Create an account by clicking in the top right of the page, and entering your name, country, date of birth, and email address, and choosing a password.
To activate your account, you will need to check your email for a message from Poloniex, and follow the link contained within.
Complete your profile information by providing more information about yourself.
Verify your identity by providing the requested ID documentation to Poloniex.
Deposit cryptocurrency to trade trading, or convert funds to USDC via Poloniex if required.
Poloniex was founded in the USA in 2014, and for a time it was the world’s largest and highest-volume Bitcoin exchange.
But it had difficulty scaling upwards to support growing cryptocurrency demand, and following the Bitcoin boom of late 2017 it was acquired by Circle, which reoriented Poloniex towards becoming a professional and well-regulated cryptocurrency exchange.
The regulatory climate of the USA precluded this though, and in late 2019 Poloniex spun off from Circle as its own company, and barred US customers to focus more strongly on the international markets.
In a nutshell
Wide selection. Poloniex offers a wide selection of cryptocurrencies.
Margin trading. Margin trading is available across a range of pairs.
Trading APIs. Poloniex trading APIs make it a suitable platform for bot trading and other advanced strategies.
Margin lending. Poloniex’s peer to peer margin lending market offers more ways to earn from cryptocurrency.
Middling fees without volume discounts. Unless you can access the volume-based fee discounts, Poloniex’s trading fees are not the most competitive.
Varying liquidity. Poloniex’s liquidity varies across its markets, and runs low in some places.
No direct fiat trading. Poloniex no longer offers direct fiat to cryptocurrency trading.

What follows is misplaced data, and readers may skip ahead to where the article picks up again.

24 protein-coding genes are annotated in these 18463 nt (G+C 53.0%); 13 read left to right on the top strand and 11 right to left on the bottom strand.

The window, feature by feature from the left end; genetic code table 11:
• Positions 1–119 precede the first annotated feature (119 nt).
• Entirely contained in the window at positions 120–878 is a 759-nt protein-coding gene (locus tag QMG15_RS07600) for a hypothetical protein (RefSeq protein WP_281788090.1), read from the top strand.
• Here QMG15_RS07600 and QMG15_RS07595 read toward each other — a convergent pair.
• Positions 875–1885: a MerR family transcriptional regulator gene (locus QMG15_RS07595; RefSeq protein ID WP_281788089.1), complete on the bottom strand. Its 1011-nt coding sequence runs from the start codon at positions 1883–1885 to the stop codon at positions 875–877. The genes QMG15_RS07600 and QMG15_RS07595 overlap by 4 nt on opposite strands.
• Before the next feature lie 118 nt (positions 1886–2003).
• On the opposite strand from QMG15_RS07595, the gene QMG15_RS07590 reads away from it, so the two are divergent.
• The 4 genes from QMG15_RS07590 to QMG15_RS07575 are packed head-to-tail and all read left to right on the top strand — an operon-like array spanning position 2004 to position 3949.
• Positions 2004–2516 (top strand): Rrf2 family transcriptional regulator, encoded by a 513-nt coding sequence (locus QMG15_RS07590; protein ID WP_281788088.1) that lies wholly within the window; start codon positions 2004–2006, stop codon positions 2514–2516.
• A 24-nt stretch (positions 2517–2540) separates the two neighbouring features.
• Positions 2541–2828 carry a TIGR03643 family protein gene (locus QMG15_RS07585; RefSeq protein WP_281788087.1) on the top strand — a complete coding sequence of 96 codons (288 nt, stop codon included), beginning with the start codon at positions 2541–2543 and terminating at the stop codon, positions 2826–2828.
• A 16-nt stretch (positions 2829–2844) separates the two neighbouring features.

Poloniex is available worldwide with some exceptions. It is not available to US-based traders.
Yes. Poloniex apps are available for iOS and Android.
The Poloniex verification process involves providing a range of information about yourself, and then uploading documentation to the website so your identity can be verified.
Poloniex offers an expansive help section, which includes contact information for its customer service team and an FAQ.
*Cryptocurrencies aren't regulated in the UK and there's no protection from the Financial Ombudsman or the Financial Services Compensation Scheme. Your capital is at risk. Capital gains tax on profits may apply.
Cryptocurrencies are speculative and investing in them involves significant risks - they're highly volatile, vulnerable to hacking and sensitive to secondary activity. The value of investments can fall as well as rise and you may get back less than you invested. Past performance is no guarantee of future results. This content shouldn't be interpreted as a recommendation to invest. Before you invest, you should get advice and decide whether the potential return outweighs the risks. Finder, or the author, may have holdings in the cryptocurrencies discussed.
Sam Bourgi is a contributing writer to Finder.com, where he specializes in financial markets. He has spent the past nine years focused on economics, markets and cryptocurrencies. His work has been featured in and cited by some of the world's leading newscasts, including Barron's, Yahoo, CBOE and Forbes.